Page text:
I have never been offered a payment in cryptocurrencies but who knows what the future has in store for me?
Regarding the digital world, how much time and energy do you invest in social media/online presence vs the face to face meetings, networking and branding etc.
I personally don’t spend a lot of time on any of this, I’m lucky to be a bassist who is around working and visible in a lot of circles. I think if I was starting out again I would spend a lot of time on social media and also just be out at people’s gigs a lot and trying to jam with everyone who was willing.
How much of your time do you spend at your home between touring/gigging?
Not quite as much as I’d like but it’s still pretty good. I’m out of town at least 3 months of the year and then when I’m in NYC I’m usually running around gigging, rehearsing and recording so yes sometimes I think about trying to free my schedule up a bit. But there are always so many fun musical opportunities coming up and I don’t want to miss out on anything. Also, I have to keep earning a living. The cost of living in Manhattan is obviously very high!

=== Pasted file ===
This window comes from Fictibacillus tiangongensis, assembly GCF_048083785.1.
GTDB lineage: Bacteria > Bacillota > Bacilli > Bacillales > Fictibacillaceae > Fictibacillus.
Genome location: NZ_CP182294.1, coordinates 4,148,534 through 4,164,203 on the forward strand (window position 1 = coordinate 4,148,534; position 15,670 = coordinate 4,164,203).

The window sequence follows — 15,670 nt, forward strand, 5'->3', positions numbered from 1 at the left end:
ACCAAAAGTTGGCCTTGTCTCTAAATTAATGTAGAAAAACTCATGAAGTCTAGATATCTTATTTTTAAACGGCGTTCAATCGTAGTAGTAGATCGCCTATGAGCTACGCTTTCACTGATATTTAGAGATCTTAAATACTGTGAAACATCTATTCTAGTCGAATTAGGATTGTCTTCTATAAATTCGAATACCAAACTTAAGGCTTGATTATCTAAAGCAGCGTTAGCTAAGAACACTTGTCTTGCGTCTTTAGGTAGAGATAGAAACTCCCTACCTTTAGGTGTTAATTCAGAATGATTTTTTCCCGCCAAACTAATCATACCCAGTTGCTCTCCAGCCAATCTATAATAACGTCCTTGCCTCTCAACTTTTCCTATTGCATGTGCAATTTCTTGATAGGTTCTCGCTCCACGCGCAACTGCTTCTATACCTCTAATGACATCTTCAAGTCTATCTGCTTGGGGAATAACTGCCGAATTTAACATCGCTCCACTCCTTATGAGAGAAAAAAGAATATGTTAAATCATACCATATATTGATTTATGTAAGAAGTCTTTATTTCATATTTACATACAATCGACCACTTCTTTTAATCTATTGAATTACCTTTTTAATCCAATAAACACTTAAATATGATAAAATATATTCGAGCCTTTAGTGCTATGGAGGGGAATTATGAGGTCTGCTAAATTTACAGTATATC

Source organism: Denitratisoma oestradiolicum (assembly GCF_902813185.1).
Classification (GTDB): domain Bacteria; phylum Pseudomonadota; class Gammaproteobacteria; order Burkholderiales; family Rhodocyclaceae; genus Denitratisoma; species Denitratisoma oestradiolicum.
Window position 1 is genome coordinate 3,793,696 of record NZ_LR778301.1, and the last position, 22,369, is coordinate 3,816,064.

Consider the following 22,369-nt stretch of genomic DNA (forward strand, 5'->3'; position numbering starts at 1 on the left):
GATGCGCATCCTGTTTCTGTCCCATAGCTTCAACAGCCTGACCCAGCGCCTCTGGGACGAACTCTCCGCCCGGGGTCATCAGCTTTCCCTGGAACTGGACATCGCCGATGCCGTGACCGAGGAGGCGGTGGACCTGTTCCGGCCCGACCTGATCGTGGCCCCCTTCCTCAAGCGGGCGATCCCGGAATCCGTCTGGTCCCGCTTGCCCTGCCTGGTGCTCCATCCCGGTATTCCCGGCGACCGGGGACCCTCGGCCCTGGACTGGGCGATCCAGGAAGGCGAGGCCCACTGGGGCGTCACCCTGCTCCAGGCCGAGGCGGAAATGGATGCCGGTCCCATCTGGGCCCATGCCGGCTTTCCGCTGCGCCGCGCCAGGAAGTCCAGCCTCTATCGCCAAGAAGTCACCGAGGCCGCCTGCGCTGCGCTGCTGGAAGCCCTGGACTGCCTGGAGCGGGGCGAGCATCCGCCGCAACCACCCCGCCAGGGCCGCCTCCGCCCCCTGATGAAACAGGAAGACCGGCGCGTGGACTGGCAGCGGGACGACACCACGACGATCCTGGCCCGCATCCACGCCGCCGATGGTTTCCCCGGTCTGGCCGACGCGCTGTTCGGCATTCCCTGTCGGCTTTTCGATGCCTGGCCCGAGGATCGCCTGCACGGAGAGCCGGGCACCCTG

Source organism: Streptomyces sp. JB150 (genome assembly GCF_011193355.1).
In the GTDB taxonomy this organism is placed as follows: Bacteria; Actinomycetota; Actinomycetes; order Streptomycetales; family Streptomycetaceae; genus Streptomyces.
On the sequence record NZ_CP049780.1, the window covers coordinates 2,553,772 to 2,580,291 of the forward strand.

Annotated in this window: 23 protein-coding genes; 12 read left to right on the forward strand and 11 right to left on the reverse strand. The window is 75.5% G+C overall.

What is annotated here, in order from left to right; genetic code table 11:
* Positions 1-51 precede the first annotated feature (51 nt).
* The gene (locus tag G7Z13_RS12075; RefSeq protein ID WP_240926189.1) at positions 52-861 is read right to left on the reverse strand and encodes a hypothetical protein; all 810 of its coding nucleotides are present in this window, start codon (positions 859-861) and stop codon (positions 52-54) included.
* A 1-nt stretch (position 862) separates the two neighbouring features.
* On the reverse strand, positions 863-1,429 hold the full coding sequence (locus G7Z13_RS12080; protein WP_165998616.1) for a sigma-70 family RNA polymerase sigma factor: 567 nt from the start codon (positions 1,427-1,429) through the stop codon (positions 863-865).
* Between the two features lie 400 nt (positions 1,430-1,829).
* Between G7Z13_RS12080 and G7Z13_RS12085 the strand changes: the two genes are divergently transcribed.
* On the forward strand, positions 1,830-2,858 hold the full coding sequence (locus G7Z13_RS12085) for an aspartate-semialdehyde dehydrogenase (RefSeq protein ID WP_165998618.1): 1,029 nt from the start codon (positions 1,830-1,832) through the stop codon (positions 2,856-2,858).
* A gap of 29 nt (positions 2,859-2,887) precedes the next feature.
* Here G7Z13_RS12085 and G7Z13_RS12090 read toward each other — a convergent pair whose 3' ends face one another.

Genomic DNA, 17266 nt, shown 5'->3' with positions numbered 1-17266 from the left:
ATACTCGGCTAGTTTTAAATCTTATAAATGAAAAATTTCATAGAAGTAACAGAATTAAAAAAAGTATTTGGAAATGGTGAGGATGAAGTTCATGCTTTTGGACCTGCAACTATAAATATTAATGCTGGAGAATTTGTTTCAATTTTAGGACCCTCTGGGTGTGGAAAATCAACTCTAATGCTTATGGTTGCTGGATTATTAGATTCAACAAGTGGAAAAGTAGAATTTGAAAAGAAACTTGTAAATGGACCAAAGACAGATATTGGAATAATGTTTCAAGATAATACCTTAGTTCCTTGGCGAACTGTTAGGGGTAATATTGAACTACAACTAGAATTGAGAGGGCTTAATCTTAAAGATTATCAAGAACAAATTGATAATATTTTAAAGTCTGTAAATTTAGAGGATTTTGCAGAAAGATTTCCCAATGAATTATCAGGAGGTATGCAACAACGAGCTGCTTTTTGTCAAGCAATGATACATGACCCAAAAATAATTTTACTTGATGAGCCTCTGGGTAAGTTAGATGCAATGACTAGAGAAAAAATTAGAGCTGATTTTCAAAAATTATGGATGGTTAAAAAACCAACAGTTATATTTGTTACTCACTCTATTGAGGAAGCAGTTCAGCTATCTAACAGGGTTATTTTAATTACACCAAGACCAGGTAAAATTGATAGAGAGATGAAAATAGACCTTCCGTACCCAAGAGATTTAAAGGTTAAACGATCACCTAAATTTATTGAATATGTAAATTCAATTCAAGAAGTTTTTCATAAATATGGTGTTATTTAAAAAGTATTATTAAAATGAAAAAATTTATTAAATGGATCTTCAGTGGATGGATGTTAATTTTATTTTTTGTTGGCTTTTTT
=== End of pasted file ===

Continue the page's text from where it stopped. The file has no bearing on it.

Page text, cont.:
How much of your time do you spend practicing between touring/gigging?
Again, not as much as I’d like. It really goes in phases and most often the practice I do will be in preparation for an upcoming project rather than just personal musical development.
What’s the most valuable career investment you’ve made to get to where you are now?
Probably the money I saved up in Australia right before the big move to NYC, I ended up using most of it getting settled here and a huge bulk of it on immigration lawyer fees. I’m now a US citizen but being able to simply be here all this time was the best investment for me.
What’s the hardest thing about being a sideman musician/musician in New York City?
I would say having to jump from gig to gig learning different music every few days. Along with being the hardest thing, it’s also extremely valuable experience and it’s one of the things that’s made me improve as a player the most.
What drives you to work on your craft/skills everyday?
For me it’s usually just the pressure to get through the next gig of challenging/new music and hopefully do a good job.
What are the biggest sacrifices you’ve made to get to where you are as a musician?